This argument sounds ridiculous, because it is. Canadians measure speed in kilometers per hour, not miles per hour. Moreover, many states have higher speed limits than Massachusetts. Any comparison that doesn’t account for such differences means little.
This chart is highly misleading, but for reasons invisible to most readers. EPI used different metrics to measure and adjust their pay and benefit figures for inflation. This creates completely spurious differences—just like comparing speeds calculated in kilometers and miles per hour. The EPI used the Consumer Price Index Research Series (CPI) to adjust the minimum wage and average hourly earnings for inflation. It used the Implicit Price Deflator (IPD) to adjust productivity for inflation. For methodological reasons , the CPI consistently reports more inflation than the IPD.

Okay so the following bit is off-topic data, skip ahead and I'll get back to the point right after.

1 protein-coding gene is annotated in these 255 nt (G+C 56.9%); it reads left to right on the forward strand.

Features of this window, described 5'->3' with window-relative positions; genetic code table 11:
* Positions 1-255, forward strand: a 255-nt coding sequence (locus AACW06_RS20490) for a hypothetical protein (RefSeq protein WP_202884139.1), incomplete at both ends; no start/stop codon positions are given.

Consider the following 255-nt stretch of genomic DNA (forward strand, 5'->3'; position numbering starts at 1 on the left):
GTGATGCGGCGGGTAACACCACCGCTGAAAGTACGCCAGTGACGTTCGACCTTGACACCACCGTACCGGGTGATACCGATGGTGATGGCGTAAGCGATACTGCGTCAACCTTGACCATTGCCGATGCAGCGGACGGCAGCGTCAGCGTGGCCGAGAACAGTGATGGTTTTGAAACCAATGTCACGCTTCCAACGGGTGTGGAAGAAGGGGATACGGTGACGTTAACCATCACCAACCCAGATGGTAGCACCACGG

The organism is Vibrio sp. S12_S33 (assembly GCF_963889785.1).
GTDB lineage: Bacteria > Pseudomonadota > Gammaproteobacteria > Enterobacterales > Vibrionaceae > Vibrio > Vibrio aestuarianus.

However, EPI used an entirely different measure of inflation, the IPD, to adjust productivity growth for inflation. Since that measure reports less inflation than the CPI, this choice causes inflation-adjusted productivity to grow faster than it would using the other measure. A substantial part of the difference in pay and productivity growth EPI depicts comes from using different metrics to adjust them for inflation.